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  • While both expanded opportunities and economic pressures may play a role in reducing the number of births, something more fundamental is also at work—human biology. Tweet This
  • Delays in marriage until later in life do not simply reduce the number of years available for (marital) childbearing. They may make it more difficult to conceive in the first place. Tweet This
Category: Fertility, Marriage

American women—and women around the world—are having fewer babies than they did a generation or two ago. No one who has looked at the data questions that.

Why this is happening—and what the consequences are likely to be—is in greater dispute. Social, biological, and other factors may all play a role and even interact with each other. 

In the social realm, some people celebrate the change as reflecting the empowerment of women. Broader educational and career opportunities, it is argued, have given women more choices and allowed many to postpone motherhood—or forgo it altogether—in pursuit of other life goals. Jill Filipovic, in a guest column for the New York Times in June, praised the end of “compulsory childbearing” and celebrated the fact that “fewer women use motherhood as a conduit to respect and adulthood.”

However, changes in the role of women would not have had such a dramatic effect on birth rates without increases in the availability of contraception and abortion. Another social factor in declining birth rates is a delay in the age at which people first marry. That’s not to say that people always wait for marriage before having babies; on the contrary, the percentage of all births that occur outside of wedlock has dramatically grown (to a total of about 40% of U.S. births). Nevertheless, marriage and childbearing have not been completely decoupled from one another; for example, as the median age of first marriage for women rose in the last decades of the twentieth century (from 20.8 in 1970 to 25.1 in 2000), so did the median age for first childbirth (from 21.4 to 24.9), and these rates have continued to rise since. IFS research fellow Lyman Stone reported in the New York Times in 2018 that among couples who are already married, total fertility rates “have not changed very much over the last 15 years.” But later marriage means fewer married couples at any given time—and that also means fewer babies.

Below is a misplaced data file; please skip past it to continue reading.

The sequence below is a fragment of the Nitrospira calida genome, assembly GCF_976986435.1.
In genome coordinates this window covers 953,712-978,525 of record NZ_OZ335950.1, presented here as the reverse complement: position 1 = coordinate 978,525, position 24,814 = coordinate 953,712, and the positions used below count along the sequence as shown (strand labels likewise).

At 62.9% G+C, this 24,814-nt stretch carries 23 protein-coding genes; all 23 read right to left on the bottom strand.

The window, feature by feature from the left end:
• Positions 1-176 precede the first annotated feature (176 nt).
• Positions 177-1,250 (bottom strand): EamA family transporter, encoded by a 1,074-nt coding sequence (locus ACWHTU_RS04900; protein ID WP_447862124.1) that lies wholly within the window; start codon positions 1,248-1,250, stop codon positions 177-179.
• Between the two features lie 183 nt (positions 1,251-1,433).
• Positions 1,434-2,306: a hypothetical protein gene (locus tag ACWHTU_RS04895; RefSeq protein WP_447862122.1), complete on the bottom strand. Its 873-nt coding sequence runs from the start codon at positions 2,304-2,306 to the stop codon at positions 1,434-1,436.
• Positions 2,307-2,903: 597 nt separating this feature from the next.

All of this may suggest that declining birth rates are entirely a matter of choice—specifically, of young women choosing career over marriage or motherhood. But that is not necessarily the case. As Stone pointed out in the Times—and explained at greater length on the IFS Blog—survey data have shown that on average, women have fewer children than they say they would like to have. At least to some extent, women have aspirations in favor of childbearing that are unfulfilled. Why?

Again, different answers have been offered. In The GuardianMoira Donegan wrote in February  that “women are not given enough material support by the state to be able to raise children while still leading prosperous, economically productive lives.” Donegan followed with a litany of complaints regarding the pay gap, pregnancy discrimination, high maternal mortality, the cost of childcare, unpaid child support, the lack of paid maternity leave, and not enough help with housework.

While both expanded opportunities and economic pressures may play a role in reducing the number of births, something more fundamental is also at work—human biology. Demographers use the term “fertility rates” to describe broad population trends. But problems of medical infertility experienced by individuals and couples, like those I (Dr. McIlhaney) saw as patients, should also be considered when examining larger trends in fertility.